The signs you are describing are certainly consistent with a food allergy, although intestinal parasites, intestinal disease and EPI can also cause chronic soft stools. If your veterinarian has not performed a fecal analysis for parasites and bloodwork to rule out these other diseases, then I recommend that they be performed. If all the labwork comes back normal, then I would recommend that you talk to your veterinarian about an appropriate prescription hypoallergenic diet such as Royal Canin rabbit/potato or a hydrolyzed diet such as Hill's z/d or Purina HA. Holistic does not necessarily mean hypoallergenic, and I have had plenty of dogs allergic to both lamb and rice. Unfortunately, there is no accurate skin or blood test for food allergy in dogs, the test and treatment is the hypoallergenic diet for 6-8 weeks with no other treats, table scraps, rawhides, milkbones, chewable supplements, etc.
The dermatitis, hairloss and odor that you are describing is likely a bacterial skin infection, secondary to allergies. Normal bacteria on the skin overgrow and create infection in allergic animals. Both food allergy and pollen/dust allergies can cause recurrent skin infections in dogs, as can hormonal conditions such as hypothyroidism. Please take him to your veterinarian this week to be assessed, and if infection is confirmed, then a 3-4 week course of antibiotics and anitbacterial shampoos will be needed. But keep in mind that until the underlying cause of the skin infection is appropriately diagnosed and treated, it will likely recur when antibiotics are finished.
Kimberly Coyner, DVM
Diplomate American College of Veterinary Dermatology
The dog has had this before and after i switched his food, the brown crusty spots went away on their own , but he has always been a bad shedder. I mean it is terrible! I don't know how such a short hair dog can have any hair left when he sheds like he does. The little spots look like the size of a mosquito bite, you can see them under his hair. They are not raised but you can see tiny brown flakes around them and it is oily and smelly. Looks like he got bit by something up and down his back bone area. But it isn't bites. The dog has never been able to poop solid since day one. Mybe it is bad breeding. Breeder recommended Eagle brand which we fed, but my other dane mix can't eat chicken because she itches on it, so we went with the Anchovie/sardine formula, and the extra fish oils helped some with the shedding and the smelly coats, but the poop was mushy! So we went to Canidae lamb and rice which he did great on, but canidae switched their formula and he couldn't tolerate it. We fed raw for awhile and that really helped the shedding and his poops were tiny and solid but it was expensive and hard to find cheep providers in my area and he stopped eatting chicken completely on it. Just preferred pork, beef other meat sources etc...so we stoppe dit and fed California natural fish and sweet potatoe. That was great fo rhis coat but he still was shedding and his poos were mush on it. Not to mention it was $50 a bag and only came in 30lb bags. way too expensive. I have about had it. I can't afford to feed him vet diets that cost upwards of $50 a bag. I have 2 dogs, and a family to feed also. Is there anything else I can do besides feed super expensive food?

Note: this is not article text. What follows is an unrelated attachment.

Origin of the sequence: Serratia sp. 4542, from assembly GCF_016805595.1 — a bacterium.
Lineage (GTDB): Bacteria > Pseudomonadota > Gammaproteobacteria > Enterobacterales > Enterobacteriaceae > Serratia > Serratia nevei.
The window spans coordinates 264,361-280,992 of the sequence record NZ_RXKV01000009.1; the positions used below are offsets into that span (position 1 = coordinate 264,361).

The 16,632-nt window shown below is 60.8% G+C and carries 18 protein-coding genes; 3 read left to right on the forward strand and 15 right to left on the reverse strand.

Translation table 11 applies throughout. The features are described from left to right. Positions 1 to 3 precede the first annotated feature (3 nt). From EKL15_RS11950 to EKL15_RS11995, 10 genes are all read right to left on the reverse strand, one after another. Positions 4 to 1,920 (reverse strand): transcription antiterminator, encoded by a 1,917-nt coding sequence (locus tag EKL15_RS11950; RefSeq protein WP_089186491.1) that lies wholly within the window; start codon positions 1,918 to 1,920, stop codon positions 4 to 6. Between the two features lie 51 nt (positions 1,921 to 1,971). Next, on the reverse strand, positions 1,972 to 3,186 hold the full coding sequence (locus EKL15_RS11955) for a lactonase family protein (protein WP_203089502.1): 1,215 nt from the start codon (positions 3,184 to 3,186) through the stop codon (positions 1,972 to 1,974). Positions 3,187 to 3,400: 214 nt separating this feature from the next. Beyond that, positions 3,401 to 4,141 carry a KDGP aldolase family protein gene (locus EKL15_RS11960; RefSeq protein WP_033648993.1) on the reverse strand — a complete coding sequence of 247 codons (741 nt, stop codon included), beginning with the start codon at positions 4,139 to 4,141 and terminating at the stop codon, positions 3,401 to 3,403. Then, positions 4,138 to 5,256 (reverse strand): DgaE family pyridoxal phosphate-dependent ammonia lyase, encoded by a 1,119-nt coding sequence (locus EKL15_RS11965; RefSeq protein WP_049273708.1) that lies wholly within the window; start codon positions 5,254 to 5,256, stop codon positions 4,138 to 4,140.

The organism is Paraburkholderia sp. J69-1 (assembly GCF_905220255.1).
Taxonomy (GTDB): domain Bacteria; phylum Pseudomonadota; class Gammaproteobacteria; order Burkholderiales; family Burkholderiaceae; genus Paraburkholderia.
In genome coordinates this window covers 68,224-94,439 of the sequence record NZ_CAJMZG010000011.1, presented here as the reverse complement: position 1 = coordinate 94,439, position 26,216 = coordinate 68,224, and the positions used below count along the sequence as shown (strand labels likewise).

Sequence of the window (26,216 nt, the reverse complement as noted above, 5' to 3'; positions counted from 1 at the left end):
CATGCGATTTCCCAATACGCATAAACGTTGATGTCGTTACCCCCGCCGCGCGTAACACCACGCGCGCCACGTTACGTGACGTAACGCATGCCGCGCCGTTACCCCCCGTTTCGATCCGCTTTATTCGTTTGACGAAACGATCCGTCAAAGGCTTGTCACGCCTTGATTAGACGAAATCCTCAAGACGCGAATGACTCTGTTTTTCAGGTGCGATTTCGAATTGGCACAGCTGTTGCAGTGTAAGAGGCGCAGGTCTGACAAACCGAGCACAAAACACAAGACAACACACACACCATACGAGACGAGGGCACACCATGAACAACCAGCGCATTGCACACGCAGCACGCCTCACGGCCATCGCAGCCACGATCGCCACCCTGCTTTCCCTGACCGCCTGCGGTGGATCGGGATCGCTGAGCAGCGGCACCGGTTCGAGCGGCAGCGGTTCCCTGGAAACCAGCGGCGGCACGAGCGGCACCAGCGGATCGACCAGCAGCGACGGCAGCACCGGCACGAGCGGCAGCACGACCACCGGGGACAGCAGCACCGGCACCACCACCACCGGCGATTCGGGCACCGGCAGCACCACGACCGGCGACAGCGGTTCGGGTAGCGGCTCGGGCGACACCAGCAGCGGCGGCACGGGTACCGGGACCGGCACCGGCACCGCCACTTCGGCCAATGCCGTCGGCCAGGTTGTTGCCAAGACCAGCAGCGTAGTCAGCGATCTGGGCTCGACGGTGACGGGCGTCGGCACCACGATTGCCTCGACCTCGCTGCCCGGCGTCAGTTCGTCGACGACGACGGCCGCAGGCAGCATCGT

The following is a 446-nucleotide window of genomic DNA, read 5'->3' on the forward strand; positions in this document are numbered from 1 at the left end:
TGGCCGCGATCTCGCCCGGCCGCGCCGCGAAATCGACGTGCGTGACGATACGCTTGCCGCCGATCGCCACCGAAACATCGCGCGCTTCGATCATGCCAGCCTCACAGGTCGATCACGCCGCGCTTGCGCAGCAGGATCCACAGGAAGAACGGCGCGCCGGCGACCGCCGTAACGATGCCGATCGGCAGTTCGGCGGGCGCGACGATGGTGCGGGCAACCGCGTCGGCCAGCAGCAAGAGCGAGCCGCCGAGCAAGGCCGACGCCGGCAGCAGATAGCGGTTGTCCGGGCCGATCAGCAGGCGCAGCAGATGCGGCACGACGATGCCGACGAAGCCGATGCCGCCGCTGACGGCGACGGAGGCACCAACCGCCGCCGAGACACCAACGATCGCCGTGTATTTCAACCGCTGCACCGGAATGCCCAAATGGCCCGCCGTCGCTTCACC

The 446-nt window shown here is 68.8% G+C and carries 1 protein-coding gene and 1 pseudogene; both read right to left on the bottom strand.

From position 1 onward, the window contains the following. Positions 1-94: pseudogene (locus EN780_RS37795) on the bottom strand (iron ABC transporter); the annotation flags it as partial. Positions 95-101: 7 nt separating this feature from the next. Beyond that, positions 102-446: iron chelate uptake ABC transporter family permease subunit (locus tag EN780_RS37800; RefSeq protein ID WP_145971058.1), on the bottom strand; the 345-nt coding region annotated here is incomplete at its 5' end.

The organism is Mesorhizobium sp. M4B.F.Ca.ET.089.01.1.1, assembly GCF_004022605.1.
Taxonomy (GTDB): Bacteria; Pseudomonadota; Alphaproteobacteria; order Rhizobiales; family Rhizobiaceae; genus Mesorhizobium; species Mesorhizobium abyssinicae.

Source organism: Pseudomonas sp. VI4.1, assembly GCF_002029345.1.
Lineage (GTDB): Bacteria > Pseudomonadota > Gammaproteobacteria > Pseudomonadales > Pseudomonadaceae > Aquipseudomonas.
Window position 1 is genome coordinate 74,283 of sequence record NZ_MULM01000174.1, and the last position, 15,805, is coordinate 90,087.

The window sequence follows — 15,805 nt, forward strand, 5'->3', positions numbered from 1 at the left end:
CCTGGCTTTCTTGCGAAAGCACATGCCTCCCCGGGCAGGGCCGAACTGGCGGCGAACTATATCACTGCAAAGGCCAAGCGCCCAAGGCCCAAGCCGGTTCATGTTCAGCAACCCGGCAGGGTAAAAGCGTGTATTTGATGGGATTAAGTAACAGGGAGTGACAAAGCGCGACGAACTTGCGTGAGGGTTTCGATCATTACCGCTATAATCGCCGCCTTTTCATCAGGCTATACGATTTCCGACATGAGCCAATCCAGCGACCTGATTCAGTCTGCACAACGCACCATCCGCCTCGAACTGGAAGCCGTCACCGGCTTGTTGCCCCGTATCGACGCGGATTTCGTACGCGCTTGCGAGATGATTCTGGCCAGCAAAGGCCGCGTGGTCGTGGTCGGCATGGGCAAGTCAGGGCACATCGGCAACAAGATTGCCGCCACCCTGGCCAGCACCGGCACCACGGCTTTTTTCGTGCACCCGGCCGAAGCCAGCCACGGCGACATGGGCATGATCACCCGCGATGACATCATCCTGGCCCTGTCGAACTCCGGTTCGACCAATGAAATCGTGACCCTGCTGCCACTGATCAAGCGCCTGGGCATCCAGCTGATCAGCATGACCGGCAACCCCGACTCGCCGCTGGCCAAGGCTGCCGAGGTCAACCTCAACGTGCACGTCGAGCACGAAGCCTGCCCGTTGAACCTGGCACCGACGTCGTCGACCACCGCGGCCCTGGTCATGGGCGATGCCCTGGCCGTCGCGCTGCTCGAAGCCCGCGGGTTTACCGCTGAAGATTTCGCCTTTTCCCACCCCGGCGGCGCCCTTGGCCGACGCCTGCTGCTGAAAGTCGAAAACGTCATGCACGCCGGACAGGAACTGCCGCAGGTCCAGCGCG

Unfortunately big dogs are expensive to buy and to maintain, certainly a big responsibility for anyone to consider before buying a giant breed. There are rescue groups who could help find your dog a home that can afford his care, please consider this before euthanasia. My recommendations for the yearly physical exam, bloodwork, fecal exam for parasites, antibiotics for the skin infection and hypoallergenic diet trial still stand.
Prescription foods are expensive, true, but sometimes they are the only thing that works, and you certainly have tried many OTC foods. You could try Nature's recipe Vegetarian or Venison formulas, since he did not do well on fish based foods. A diet change will not make intestinal parasites or skin infection go away, however, so please get him to your veterinarian.
Kimberly Coyner, DVM